Another soft serve break before deciding where to go next. This is soy-flavored, yum!

It was then decided that the Monkey Park Iwatayama is next. The park is located somewhere atop a mountain, could be a viewing point too. After all, it's only a "10 minutes hike to the top" according to websites and stuff.

Here's an adorable looking map that shows the adorable hike up.



April 11th, 3.30PM - Monkey Park Iwatayama, Arashiyama (嵐山), Kyoto.
10 MINUTES?? 10 MINUTES OF WHAT?? 

OF PANTING AND CRYING THAT'S WHAT.

Do not underestimate this seemingly "easy and casual" hike up. It was rather strenuous (for me), and took me what felt like half an hour. So don't treat this like another la-di-da sightseeing, but be prepared for it! Wear proper shoes and clothing and you might actually make it in 10 minutes.

The view from the park.

Was it worth it? Probably. Will I visit again? Probably not.

Of course you can feed monkeys at a monkey park. But only from inside of this feeding cage because that's how they train the monkeys to not misbehave around visitors everywhere else.

If you're worried about the monkeys being exploited for tourism, you need not. This park is more like 2 huts built in a mountain. All the monkeys come and go at their own discretion and are 100% wild. They behave around visitors because they know that's how they get treats.

A breed that's native to Japan, called the Japanese macaque aka Snow monkey.

See, these guys coexist happily with the man-made environment.

Here's a video of those monkeys in action. I call it "Monkey A & B fight over a branch only to have it taken away by the cunning Monkey C." Don't worry, if you're watching closely, you'll see that Monkey A & B found themselves another target at the end.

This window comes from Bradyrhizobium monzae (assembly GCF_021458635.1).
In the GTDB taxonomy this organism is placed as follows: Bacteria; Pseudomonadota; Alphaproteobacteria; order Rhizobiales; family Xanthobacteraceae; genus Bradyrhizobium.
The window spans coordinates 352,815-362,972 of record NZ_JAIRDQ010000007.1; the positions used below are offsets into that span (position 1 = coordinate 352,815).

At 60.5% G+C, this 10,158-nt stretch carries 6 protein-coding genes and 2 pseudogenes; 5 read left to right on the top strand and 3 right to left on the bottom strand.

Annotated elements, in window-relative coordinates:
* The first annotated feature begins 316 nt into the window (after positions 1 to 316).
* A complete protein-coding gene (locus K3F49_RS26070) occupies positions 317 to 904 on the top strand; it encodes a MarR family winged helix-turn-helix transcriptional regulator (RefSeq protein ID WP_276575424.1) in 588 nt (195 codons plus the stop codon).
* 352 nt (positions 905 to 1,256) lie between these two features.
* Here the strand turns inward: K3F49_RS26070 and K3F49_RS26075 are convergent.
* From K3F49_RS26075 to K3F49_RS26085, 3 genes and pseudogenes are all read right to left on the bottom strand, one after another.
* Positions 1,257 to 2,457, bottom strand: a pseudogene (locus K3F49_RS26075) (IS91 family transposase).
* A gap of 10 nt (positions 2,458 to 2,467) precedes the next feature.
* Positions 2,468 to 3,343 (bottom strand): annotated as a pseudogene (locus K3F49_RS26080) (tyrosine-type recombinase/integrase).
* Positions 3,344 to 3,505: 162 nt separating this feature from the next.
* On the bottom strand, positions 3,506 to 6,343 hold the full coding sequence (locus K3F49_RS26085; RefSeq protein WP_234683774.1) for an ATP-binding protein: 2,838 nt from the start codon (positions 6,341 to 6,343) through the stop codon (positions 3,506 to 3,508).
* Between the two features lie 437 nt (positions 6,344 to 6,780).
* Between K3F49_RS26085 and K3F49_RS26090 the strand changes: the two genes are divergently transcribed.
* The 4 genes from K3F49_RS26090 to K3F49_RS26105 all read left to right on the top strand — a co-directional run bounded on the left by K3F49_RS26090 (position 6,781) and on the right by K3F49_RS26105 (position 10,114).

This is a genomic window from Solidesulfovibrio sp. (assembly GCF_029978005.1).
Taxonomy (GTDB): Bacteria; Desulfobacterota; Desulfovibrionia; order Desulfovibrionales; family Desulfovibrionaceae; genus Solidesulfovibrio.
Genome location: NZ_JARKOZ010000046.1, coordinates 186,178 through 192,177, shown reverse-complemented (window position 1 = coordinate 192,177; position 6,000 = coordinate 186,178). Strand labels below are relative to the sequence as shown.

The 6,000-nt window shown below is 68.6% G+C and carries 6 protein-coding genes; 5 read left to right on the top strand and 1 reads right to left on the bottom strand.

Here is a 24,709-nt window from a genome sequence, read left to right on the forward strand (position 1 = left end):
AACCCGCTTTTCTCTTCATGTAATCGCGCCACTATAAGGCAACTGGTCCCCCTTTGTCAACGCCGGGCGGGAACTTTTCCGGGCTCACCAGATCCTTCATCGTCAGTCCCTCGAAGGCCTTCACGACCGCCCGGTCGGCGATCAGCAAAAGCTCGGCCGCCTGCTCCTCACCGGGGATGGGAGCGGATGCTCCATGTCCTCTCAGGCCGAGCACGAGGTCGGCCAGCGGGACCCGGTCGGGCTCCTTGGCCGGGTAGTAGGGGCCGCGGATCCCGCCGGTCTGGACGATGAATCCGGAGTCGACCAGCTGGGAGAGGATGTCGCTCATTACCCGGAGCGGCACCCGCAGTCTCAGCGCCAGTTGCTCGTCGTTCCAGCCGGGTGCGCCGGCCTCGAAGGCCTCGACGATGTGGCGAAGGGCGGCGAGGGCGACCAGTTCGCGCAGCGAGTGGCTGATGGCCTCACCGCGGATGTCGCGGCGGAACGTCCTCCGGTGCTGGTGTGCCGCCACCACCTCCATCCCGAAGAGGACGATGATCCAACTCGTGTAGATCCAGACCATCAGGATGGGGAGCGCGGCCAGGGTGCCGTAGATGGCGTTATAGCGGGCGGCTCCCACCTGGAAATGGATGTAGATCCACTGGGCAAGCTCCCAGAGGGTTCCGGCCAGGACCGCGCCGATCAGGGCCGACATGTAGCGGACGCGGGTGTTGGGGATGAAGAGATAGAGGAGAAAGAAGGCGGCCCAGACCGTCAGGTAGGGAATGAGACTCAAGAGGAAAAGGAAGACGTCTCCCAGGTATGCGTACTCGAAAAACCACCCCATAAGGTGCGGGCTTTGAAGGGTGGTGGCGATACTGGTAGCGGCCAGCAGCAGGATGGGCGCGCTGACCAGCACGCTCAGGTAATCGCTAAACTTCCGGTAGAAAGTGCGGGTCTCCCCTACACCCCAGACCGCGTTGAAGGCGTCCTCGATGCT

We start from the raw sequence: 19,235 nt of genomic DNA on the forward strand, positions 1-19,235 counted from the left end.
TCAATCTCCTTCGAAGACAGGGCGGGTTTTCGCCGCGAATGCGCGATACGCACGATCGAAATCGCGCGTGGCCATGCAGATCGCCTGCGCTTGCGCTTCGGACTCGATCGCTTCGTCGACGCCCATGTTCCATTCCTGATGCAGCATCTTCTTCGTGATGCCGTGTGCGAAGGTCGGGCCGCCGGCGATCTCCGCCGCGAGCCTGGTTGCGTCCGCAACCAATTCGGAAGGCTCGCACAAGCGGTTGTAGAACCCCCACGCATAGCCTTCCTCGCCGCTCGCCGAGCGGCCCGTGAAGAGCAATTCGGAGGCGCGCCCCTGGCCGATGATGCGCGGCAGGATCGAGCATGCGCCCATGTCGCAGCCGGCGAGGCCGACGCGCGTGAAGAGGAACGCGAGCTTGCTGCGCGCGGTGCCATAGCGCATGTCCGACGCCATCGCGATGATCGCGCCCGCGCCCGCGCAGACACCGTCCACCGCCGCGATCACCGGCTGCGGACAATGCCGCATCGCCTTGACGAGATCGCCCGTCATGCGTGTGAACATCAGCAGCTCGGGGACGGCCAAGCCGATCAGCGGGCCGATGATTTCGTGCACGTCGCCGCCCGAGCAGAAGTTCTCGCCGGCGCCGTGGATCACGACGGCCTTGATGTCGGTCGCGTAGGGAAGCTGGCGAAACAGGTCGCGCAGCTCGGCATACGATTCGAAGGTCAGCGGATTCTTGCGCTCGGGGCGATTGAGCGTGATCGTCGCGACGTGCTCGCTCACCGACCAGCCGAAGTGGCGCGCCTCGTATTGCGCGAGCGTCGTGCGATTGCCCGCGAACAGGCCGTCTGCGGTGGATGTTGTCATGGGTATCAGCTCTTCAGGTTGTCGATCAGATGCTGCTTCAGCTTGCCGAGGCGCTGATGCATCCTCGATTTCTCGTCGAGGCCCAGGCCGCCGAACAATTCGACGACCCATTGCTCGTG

A family of three cuddling together.

A couple dating.



April 11th, 5PM - Bamboo Groves, Arashiyama (嵐山), Kyoto.
When in Arashiyama, visit the iconic bamboo groves. I'm sure nobody needs to be told that. You can access the groves from the garden (north) exit of Tenryu-ji, so be wise when planning. 

As expected, there were many visitors at the grove. However, because the bamboo grove area is so huge (so huge that you might call it a bamboo forest), you can still find a piece of serenity somewhere. When wind passes through stalks of bamboo trees, it creates a whisper-like sound in addition to the rustles of swaying stalks.


I tried to capture that in video but needless to say, nothing beats the real thing. 

Here's a final photo from my camera before it died.

Yes, my camera died. Some lens error suddenly occurred. Perhaps it was stunned by the beauty of the forest as well? (ew, cheesy) 


Luckily I had my trusty 5S, though the photo quality is incomparable to my Nikon's. Just bear with it until end of this post ok?

On the bright side, it looks more real? 。(*^▽^*)ゞ

Ah, the mandatory tourist shot. 

That wraps up my visit to Arashiyama. You know what this calls for?

Another soft serve yaaaassss. This is hoji-cha flavored.



April 11th, 8PM - Central Kyoto.
Dinner was at a random restaurant, which name I don't remember, in central Kyoto.

I had normal food, gyuniku (beef) over rice.

I also had a taste of basashi (馬刺し), aka horse "sashimi".

I didn't search for this on purpose nor have I even thought about consuming it before. However, at that moment, it was already ordered and on the table. So I gave it a go, for the sake of trying. It tasted like any other sashimi, but much chewier/tougher. I have mixed feelings about this so I didn't really take the time to savor it like how I do with other food. One try is enough!



ALL JAPAN 2015 POSTS:
Day 0.5 - Getting There. And Tsukiji.
Day 1 - Ueno Park. “Hana Yori Dango”.
Day 1 - Sensoji. And an Adventure at Night.
Day 2 - All Things Ghibli (Museum).
What to do when you lose your JR Pass.
[SHORTS]: My First Airbnb Experience.
Day 4 - Hello Kyoto! (Intro).
Day 4 - Eastern and Downtown Kyoto.
Day 5 - Ryoanji and Kinkakuji.
Day 5 - Arashiyama and HORSE SASHIMI?
Day 6 - Fushimi Inari-taisha and Nishiki Market.
Day 7 - Gotta Catch 'Em All in Osaka. And they don't have mints at Mint Bureau.
Day 8 - Kaiyukan & Umeda Sky Building.
Day 9 - Universal Studios Japan.
Day 10 - Osaka Castle and Den Den Den Den Town + Dotonburi.
Day 11 - LAST. Itinerary Round Up.